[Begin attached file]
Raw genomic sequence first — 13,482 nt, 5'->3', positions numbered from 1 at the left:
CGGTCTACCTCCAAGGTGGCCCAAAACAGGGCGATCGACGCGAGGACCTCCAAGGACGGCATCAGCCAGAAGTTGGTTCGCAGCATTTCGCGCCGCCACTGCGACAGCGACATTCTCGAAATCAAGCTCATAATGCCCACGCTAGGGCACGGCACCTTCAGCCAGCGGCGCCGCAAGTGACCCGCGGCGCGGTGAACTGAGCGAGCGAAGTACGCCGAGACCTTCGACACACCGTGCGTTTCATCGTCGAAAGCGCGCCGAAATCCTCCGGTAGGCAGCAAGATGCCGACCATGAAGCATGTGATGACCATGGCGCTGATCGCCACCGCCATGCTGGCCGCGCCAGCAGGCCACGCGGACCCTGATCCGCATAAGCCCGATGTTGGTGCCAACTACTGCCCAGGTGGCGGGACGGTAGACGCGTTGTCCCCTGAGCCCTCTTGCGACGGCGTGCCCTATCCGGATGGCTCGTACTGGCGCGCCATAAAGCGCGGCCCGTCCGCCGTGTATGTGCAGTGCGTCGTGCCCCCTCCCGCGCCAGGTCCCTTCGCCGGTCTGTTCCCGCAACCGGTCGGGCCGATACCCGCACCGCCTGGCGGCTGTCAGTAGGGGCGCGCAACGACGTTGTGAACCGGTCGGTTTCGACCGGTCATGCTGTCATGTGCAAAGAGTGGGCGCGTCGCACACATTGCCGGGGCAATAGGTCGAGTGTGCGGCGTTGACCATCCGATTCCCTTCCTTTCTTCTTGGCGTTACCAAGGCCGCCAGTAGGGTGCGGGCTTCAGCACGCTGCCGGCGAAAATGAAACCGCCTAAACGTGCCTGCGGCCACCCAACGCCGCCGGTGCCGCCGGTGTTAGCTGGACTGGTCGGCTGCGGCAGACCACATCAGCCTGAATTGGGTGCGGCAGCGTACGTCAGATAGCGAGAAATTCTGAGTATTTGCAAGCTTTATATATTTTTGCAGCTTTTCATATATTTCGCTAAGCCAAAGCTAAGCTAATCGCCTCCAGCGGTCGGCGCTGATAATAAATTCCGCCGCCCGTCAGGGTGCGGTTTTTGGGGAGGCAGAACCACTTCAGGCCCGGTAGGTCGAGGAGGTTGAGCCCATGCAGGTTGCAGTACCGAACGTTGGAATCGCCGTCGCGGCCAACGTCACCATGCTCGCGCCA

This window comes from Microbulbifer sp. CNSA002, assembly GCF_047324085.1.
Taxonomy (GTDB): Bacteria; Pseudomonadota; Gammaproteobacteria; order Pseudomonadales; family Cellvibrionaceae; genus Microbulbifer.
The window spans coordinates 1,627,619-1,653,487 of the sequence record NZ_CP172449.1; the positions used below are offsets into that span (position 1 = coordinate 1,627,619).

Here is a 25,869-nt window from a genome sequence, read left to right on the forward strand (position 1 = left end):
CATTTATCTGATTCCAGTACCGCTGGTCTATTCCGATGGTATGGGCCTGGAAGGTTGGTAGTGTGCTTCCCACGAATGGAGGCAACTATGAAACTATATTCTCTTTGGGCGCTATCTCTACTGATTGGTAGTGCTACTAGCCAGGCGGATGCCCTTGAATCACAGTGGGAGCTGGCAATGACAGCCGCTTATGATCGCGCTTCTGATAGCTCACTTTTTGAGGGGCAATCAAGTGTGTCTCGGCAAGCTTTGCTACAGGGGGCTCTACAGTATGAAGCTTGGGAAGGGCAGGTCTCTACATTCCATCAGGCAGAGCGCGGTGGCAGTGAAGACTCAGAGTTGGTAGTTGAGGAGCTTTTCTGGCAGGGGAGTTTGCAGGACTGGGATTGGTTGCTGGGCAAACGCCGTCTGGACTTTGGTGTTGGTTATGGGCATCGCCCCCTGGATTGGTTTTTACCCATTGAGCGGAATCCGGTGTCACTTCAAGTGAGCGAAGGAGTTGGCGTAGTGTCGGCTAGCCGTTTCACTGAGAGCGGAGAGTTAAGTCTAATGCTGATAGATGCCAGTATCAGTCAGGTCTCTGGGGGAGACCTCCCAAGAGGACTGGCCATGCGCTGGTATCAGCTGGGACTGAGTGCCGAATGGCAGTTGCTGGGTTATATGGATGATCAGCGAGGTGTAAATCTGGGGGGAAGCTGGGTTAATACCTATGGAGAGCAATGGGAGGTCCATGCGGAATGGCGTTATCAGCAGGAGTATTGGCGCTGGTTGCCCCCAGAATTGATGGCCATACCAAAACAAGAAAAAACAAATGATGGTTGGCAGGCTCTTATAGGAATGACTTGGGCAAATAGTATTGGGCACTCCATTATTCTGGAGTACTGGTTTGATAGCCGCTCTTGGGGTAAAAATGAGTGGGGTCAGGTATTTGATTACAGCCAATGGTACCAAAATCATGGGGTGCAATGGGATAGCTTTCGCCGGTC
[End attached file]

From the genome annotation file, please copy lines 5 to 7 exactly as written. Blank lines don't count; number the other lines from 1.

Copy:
The window spans coordinates 1,627,619-1,653,487 of the sequence record NZ_CP172449.1; the positions used below are offsets into that span (position 1 = coordinate 1,627,619).

Here is a 25,869-nt window from a genome sequence, read left to right on the forward strand (position 1 = left end):
CATTTATCTGATTCCAGTACCGCTGGTCTATTCCGATGGTATGGGCCTGGAAGGTTGGTAGTGTGCTTCCCACGAATGGAGGCAACTATGAAACTATATTCTCTTTGGGCGCTATCTCTACTGATTGGTAGTGCTACTAGCCAGGCGGATGCCCTTGAATCACAGTGGGAGCTGGCAATGACAGCCGCTTATGATCGCGCTTCTGATAGCTCACTTTTTGAGGGGCAATCAAGTGTGTCTCGGCAAGCTTTGCTACAGGGGGCTCTACAGTATGAAGCTTGGGAAGGGCAGGTCTCTACATTCCATCAGGCAGAGCGCGGTGGCAGTGAAGACTCAGAGTTGGTAGTTGAGGAGCTTTTCTGGCAGGGGAGTTTGCAGGACTGGGATTGGTTGCTGGGCAAACGCCGTCTGGACTTTGGTGTTGGTTATGGGCATCGCCCCCTGGATTGGTTTTTACCCATTGAGCGGAATCCGGTGTCACTTCAAGTGAGCGAAGGAGTTGGCGTAGTGTCGGCTAGCCGTTTCACTGAGAGCGGAGAGTTAAGTCTAATGCTGATAGATGCCAGTATCAGTCAGGTCTCTGGGGGAGACCTCCCAAGAGGACTGGCCATGCGCTGGTATCAGCTGGGACTGAGTGCCGAATGGCAGTTGCTGGGTTATATGGATGATCAGCGAGGTGTAAATCTGGGGGGAAGCTGGGTTAATACCTATGGAGAGCAATGGGAGGTCCATGCGGAATGGCGTTATCAGCAGGAGTATTGGCGCTGGTTGCCCCCAGAATTGATGGCCATACCAAAACAAGAAAAAACAAATGATGGTTGGCAGGCTCTTATAGGAATGACTTGGGCAAATAGTATTGGGCACTCCATTATTCTGGAGTACTGGTTTGATAGCCGCTCTTGGGGTAAAAATGAGTGGGGTCAGGTATTTGATTACAGCCAATGGTACCAAAATCATGGGGTGCAATGGGATAGCTTTCGCCGGTC